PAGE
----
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Walk a few minutes into the 14ha reserve at Half Mile, and the noise from State Highway 8 fades away, to be replaced by the sound of bellbirds, ruru, tui, warblers and other species.
The trees the birds roost in are pines, however, and scheduled for removal as an invasive species, in a joint project by the Central Otago District Council and the Central Otago Wilding Conifer Group.
That decision, and a lack of consultation with neighbouring residents, has set the scene for an emotive meeting on Monday evening when the council holds a drop-in session at the Alexandra Community Centre to present its proposed landscape plan for the council-owned reserve.
Neighbours opposed to the logging of trees in the reserve cite the loss of bird habitat and the sound barrier the trees provide as two of the reasons they object to the removal of the pines.
Chris Winter whose property shares a 500m boundary with the northwest edge of the reserve, said 35 residents had contacted him as of Friday, want the trees left in their current state.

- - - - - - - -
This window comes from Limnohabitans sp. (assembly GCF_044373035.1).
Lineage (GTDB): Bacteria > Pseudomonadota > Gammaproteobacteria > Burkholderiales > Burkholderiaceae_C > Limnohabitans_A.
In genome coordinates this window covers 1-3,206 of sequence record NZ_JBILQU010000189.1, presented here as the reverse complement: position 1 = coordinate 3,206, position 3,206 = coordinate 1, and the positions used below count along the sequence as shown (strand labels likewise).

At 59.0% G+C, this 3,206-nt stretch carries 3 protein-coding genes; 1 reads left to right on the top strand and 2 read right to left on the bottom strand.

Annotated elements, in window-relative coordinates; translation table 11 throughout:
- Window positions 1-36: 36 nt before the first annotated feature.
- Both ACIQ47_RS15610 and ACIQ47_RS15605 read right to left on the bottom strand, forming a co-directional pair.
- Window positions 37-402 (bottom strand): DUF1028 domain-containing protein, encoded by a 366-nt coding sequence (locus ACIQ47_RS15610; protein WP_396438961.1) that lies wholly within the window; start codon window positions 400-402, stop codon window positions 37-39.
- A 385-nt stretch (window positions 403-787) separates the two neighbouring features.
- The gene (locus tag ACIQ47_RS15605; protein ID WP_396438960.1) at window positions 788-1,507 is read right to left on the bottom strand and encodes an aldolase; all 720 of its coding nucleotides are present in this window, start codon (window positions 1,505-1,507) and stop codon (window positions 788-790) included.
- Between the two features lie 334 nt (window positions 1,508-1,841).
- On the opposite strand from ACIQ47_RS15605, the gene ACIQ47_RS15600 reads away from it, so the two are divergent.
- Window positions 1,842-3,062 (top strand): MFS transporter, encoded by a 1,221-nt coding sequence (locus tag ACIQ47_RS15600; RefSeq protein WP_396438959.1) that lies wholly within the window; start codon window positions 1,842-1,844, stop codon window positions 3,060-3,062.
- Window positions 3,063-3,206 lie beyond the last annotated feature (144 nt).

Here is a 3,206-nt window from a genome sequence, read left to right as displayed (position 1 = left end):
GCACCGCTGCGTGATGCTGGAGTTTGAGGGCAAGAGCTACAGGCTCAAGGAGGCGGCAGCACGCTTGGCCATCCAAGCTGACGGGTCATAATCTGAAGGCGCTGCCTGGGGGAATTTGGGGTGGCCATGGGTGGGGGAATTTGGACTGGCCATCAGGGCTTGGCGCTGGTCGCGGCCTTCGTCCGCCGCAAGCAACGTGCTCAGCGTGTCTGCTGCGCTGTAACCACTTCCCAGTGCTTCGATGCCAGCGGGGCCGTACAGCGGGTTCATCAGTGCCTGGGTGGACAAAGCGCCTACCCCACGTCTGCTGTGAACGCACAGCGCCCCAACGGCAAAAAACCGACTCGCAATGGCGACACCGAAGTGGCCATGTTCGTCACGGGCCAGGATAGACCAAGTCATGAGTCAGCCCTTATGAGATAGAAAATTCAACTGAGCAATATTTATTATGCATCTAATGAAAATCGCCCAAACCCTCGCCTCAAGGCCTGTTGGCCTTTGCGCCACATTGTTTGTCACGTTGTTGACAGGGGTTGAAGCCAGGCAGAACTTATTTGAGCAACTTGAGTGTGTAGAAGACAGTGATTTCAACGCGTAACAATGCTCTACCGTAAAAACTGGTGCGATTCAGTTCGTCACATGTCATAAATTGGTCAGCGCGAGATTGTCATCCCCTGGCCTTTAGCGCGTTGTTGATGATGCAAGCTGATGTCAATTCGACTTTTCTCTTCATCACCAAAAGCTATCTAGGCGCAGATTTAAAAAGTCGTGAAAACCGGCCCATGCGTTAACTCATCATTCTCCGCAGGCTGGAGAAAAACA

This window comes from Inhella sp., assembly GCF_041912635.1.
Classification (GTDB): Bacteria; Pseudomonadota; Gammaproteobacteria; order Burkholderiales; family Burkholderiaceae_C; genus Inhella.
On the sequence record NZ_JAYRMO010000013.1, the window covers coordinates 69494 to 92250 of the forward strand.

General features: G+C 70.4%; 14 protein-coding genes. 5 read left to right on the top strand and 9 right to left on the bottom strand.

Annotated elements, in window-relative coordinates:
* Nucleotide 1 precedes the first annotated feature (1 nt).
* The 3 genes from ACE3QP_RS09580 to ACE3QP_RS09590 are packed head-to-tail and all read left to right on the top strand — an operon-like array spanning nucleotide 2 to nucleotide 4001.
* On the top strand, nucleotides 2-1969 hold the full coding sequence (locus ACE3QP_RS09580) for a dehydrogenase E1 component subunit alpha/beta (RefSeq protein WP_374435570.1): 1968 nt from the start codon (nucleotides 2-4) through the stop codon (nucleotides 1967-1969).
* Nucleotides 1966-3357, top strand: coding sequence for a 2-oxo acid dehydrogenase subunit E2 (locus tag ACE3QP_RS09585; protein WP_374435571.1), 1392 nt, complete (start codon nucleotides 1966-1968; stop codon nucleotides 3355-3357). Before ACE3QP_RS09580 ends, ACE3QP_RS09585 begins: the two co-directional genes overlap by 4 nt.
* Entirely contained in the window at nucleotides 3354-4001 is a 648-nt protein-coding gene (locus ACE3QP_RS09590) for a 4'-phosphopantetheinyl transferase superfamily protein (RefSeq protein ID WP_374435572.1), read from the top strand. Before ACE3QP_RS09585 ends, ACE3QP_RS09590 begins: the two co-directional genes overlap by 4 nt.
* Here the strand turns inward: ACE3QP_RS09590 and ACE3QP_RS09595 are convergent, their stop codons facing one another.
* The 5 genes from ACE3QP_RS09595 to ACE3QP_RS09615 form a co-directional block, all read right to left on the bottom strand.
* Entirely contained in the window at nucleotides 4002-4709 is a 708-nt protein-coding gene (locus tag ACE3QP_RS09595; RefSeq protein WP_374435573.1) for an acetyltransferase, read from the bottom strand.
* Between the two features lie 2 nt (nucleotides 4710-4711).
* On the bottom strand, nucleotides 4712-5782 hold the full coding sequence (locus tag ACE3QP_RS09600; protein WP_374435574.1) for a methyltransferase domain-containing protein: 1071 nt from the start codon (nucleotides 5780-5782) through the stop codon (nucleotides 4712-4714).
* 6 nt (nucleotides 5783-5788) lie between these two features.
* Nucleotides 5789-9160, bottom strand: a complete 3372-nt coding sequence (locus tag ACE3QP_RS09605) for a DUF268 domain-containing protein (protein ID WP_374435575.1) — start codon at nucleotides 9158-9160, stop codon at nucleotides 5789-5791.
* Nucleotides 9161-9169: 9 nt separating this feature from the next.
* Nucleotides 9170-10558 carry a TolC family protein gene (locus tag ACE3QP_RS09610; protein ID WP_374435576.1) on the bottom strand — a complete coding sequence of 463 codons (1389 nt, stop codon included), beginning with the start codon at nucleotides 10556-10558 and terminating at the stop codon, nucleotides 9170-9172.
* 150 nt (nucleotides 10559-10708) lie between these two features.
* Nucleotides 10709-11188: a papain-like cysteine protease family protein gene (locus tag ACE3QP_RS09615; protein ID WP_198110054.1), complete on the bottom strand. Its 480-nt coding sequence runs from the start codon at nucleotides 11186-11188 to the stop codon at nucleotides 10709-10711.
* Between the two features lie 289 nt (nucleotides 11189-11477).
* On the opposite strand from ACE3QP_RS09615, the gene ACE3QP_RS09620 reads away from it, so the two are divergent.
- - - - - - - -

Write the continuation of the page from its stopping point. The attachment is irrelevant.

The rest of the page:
‘‘We’re fighting to keep the trees because we value the reserve for it’s recreational purposes.’’ He said those who opposed the pines removal were not in favour of wilding pines but that the trees in the reserve had been planted for a purpose – ‘‘as a wind break primarily, but also to beautify the area’’.
Marg Hamilton, who was walking in the reserve, said was concerned that the council plan to remove all the trees would result in the area becoming a wasteland and a dust bowl.
Residents are also upset at a lack of consultation or advance planning, saying they learned of the plan through local media just days before logging was to begin.
The council temporarily paused the eradication programme due to strong feedback from the public, but further discussion had ‘‘reinforced the council’s belief’’ the trees needed to go.
It planned to remove them and another planting at the Clyde entrance to Alexandra by the end of this year, council planning and environment acting executive manager Lee Webster said.
Central Otago Mayor Tim Cadogan said the council accepted that ‘‘there could have, and should have been better advice given’’ about the felling of the trees and future plans for the site, but it could not allow such a seed source to remain on land it had control over.
He said the council had dedicated $150,000 over the next three years to dealing with wilding pines on council property, and the Half Mile site in particular was identified as being a damaging pine-spreading seed source.
- by Tracie Barrett